Another concern revolves around data privacy and ethical considerations. As regulations like GDPR and CCPA become more stringent, the way companies collect, store, and use data is becoming more restricted. This may limit the extent to which data can be used as a competitive advantage.
Additionally, the hypothesis of data as a moat assumes a linear relationship between data volume and AI performance. However, after a certain point, the incremental benefits of more data may diminish unless complemented by algorithmic improvements or more computing power. Even more, it’s likely that for certain use cases, the model performance improvement brought by additional data might not be perceived by the human who uses the applications.
Therefore, while data can be a valuable asset in the realm of generative AI, its effectiveness as a sustainable business moat is limited by data replicability, regulations on personal data and the diminishing returns to scale of data.
Combining data with other moats
While data can indeed serve as a compelling business moat for companies leveraging generative AI, it should not be viewed in isolation. Data (even big) has no value per se, the value of data is revealed when it’s used and to be used, other assets and capabilities are required. Additionally, the most resilient and effective business moats often combine multiple assets. It’s because one source of competitive advantage is to combine different resources and capabilities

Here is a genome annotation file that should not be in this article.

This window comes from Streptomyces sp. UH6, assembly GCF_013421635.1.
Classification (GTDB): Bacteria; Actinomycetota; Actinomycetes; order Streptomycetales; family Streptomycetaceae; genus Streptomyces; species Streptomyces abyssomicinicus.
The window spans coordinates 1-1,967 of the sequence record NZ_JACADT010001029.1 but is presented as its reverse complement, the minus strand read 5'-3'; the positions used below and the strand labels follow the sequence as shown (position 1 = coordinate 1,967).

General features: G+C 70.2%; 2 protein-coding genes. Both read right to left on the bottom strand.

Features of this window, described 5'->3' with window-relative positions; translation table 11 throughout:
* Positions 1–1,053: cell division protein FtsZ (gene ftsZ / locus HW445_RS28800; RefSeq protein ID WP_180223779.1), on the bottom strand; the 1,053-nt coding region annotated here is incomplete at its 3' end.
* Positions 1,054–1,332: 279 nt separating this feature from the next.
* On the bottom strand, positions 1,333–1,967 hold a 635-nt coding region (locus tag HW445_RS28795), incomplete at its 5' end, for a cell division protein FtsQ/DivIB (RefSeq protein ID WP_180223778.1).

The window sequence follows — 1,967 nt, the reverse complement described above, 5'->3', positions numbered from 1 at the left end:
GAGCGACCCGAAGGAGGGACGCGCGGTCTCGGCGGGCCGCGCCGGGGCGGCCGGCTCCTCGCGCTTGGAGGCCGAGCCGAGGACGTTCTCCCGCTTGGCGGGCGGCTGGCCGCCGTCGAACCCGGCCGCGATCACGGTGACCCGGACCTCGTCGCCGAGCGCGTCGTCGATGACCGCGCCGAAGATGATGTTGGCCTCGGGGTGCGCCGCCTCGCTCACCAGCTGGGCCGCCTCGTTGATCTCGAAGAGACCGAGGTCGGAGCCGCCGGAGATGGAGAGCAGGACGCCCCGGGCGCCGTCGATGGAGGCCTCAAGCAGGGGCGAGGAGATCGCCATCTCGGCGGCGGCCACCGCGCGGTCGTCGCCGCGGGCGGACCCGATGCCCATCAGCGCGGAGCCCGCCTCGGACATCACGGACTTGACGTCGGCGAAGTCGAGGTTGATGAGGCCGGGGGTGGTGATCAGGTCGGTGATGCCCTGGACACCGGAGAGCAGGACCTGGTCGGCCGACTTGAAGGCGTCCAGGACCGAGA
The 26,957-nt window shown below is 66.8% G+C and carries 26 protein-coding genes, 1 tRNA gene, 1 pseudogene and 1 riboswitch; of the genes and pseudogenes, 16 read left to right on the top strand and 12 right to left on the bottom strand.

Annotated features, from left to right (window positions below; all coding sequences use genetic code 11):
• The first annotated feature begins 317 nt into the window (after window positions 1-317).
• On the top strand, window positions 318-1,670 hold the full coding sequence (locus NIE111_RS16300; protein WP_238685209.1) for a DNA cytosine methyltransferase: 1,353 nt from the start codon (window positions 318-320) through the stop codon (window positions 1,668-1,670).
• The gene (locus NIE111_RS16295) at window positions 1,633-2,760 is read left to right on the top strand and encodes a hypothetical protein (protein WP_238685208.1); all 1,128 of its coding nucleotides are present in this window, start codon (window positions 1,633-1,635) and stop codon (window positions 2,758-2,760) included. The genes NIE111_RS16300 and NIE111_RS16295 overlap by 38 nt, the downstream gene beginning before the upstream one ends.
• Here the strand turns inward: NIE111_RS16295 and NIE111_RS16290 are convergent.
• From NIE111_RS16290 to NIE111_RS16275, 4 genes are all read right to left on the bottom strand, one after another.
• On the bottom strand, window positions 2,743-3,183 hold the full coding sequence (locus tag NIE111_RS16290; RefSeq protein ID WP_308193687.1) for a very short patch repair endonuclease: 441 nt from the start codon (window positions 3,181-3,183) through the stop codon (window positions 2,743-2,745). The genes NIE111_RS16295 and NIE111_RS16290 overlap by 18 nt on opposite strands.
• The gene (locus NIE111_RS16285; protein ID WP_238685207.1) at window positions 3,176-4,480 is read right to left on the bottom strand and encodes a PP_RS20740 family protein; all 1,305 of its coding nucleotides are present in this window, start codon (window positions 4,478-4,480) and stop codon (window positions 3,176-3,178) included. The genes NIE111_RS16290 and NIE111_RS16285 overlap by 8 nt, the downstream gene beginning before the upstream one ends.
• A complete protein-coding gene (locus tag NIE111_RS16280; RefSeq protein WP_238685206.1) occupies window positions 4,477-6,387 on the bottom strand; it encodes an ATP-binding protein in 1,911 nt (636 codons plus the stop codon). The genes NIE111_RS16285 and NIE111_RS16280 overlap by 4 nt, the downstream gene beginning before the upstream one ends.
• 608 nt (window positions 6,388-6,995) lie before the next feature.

Following this reasoning, one way to leverage data and build a moat is be to combine data with other assets or capabilities. Technological innovation, for instance, is a crucial complement to a data moat. Companies that consistently innovate and improve their algorithms can extract more value from their data and maintain a technical edge over their competitors. A talent moat, characterized by a team of skilled AI researchers and engineers, can also significantly bolster a data moat by driving these technological advancements. Furthermore, brand recognition can be another reinforcing moat. If a company is recognized as a leader in AI, it can attract more users, partnerships, or data sources, thereby enriching its data moat. Consider the likes of OpenAI and DeepMind—they combine data with groundbreaking research, top-notch talent, and strong brand recognition to maintain their leadership in the AI space. Thus, while data is undoubtedly a powerful asset for companies using generative AI, it’s the synergistic blend of data with other business moats that can yield a truly robust and sustainable competitive advantage.
3 questions to use data to build a moat with generative AI
Data are necessary and useful for building a moat but are far from being sufficient. To use data to build or sustain a moat with generative AI, you might navigate in these three questions:
- what are the key elements of your defensibility? Beyond data, what are the elements which, combined, are key for your competitive advantage (patents, talents, service, scale, …)? For inspiration, you might use this typology of moats.
- How could proprietary data reinforce other moats and increase defensibility? Are proprietary data significant and valuable? How could you use them to support existing services or operations?
- How other moats could reinforce the impact of the data moat? What are the other resources and capabilities which combined with proprietary data could reduce the ability of competitors to imitate (distribution network, talents, in-house architecture, exclusive partnerships, …)?
Data is no magic wand for ensuring defensibility but can serve as a reinforcement for other moats.